For the love of old video games

I grew up in the 80s. My first memory of computers is with Commodore VIC-20s and Apple ][ personal computers. I mean, look how pedantically old school I am by stylizing II as “][“. But I remember the green words floating on the CRT in front of me as the computer booted up. I was hooked. Computers seemed like the amazing world where anything could happen. I was already a fan of films like TRON and WarGames… so there I was, barely out of kindergarten and I was fooling around on these expensive machines. I was in my glory — a digital playground, just for me.

I quickly became enamored with the games you could play on these computers — some were ports of famous arcade games, but a lot of them were something… different. They were adventures! There was a parser input — you could tell the game what you wanted to do… and it would produce so many responses! It was unlike anything I’d played before. In particular, games from Sierra On-Line were just mind blowing. The first time I played King’s Quest, and made Sir Graham walk around the woods and interact with just about anything… I was hooked.

Anytime I had the chance to play these games, I’d hunker down for a few hours to do so — mostly at my cousins house! King’s Quest, Space Quest, Police Quest… I spent a lot of time on these games. When I got my own PC, the first game I bought with my own money from mowing lawns was King’s Quest IV, The Perils of Rosella. I got Space Quest III: The Pirates of Pestulon for my birthday that year. But later in the year, my mind was blown when I played “Hero’s Quest: So You Want To Be A Hero?”. A mix of an RPG and an adventure game? It was like all my gaming dreams came true.

I still love these games with all my heart today. So back in about 2001, when I discovered communities online that also loved these kinds of games, I was ecstatic! I’d always wanted to make a game like that — when I was a teen, I had dreams of working for Sierra OnLine. But when I discovered Adventure Game Studio, my imagination was given wings and I started to make adventures of my own.

In 2002, I was wheeled into the ER and suddenly told my kidneys were dead and I’d need dialysis for the rest of my life. All my previous life plans uncermoniously ended, and I ended up on hemodialysis, three times a week, four hours a treatment. I didn’t work. I had a lot of free time. I went back to school and took a few courses, but feeling sick and tired, I spent most of my free time at home. And I discovered a fan group that called themselves “Tierra” who had remade King’s Quest I and II in “VGA”! Much like Sierra games post 1990 (King’s Quest V was the first), these fan remakes were amazing… and I realized I might be able to be a part of a group who did something like that. On their forums, I met Shawn Mills, a fellow Sierra fan from Australia. Our friendship soon became a partnership and we decided we’d go out and make a game ourselves! James Broom, another forum regular, quickly joined our band and we dreamed up our first game — we called it “Quest for Infamy” in tribute to Quest for Glory from Sierra! (QFG was what Hero’s Quest became when they quickly had to rename the series due to a copyright dispute with a board game name “HeroQuest”) Instead of being a hero, we mused, you’d be… a bad guy! We dreamed up a world and a scenario and tried to make a game. We quickly realized being an evil force wasn’t really what we were looking for. We were looking more at a scoundrel… a Han Solo type. Someone afoul of the law and authority, but with the genuine heart of a hero. But we realized we lacked the skill to make such an involved and complex game. What could we do?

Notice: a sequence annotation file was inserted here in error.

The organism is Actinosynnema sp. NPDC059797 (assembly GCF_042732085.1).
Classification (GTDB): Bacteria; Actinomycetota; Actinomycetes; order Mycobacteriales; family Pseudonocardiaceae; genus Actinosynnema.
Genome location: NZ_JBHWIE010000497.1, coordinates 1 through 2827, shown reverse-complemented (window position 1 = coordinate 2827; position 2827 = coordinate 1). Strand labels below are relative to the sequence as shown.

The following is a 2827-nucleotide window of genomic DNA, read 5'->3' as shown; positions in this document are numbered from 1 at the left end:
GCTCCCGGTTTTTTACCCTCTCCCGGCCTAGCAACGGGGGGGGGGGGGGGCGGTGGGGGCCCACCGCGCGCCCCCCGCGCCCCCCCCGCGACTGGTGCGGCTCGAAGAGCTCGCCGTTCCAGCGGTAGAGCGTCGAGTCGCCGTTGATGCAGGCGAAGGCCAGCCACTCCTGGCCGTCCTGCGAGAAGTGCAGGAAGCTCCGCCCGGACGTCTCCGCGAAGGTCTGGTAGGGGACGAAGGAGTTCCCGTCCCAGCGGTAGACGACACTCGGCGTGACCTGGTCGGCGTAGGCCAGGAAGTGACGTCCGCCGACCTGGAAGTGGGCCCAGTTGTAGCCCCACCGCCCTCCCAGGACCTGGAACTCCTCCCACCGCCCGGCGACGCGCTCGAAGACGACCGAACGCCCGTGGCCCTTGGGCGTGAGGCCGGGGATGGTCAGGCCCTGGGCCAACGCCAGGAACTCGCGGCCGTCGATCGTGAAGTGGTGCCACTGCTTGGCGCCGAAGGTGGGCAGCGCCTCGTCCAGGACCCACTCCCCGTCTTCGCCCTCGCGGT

Shawn decided that doing a remake of King’s Quest III would be a good way to practice making a game — we had the outline of a game this way, and we’d figure out how to put it together! Tierra did KQ1 and 2, and had changed their name to AGDI. They were working on a remake of Quest for Glory 2, and we sent emails to them at the time, asking if they were remaking KQIII. We got no response, and figured we’d do it for our own benefit, and for the benefit of the fans! They’d get a remake that hadn’t been done yet, and we’d get to make a game! We started slowly, using our limited skills, but managed to attract new talent to the team to fill in what we didn’t possess; we got artists and animators, and composers to help out! After three years of work…. we finished and released it! It was an amazing feeling of accomplishment… and we established ourselves as a group who could make a full game. During this time, there were many groups that would announce projects, post a few promising screenshots… and promptly disappear. People found out quickly that a remake was more than just a few nice looking screenshots. The list of fan groups that actually completed games was a small, distinguished bunch… and we were one! We followed up our KQIII remake with a remake of another of our favorite series — Space Quest! Years prior, there were teases and ideas for a remake of Space Quest 2. One by someone who called themselves Kippesoepe, was particularly popular with people, though there was never any real proof of progress there. We made ours, and released it New Years Eve, 2011!

It was after that release that we decided to go and pursue our dream — making our own game. And that… is another story.

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Infamous Quests

We make point and click adventure games. Our founder, Steven Alexander, is a two time kidney transplant recipient and hemo-dialysis survivor.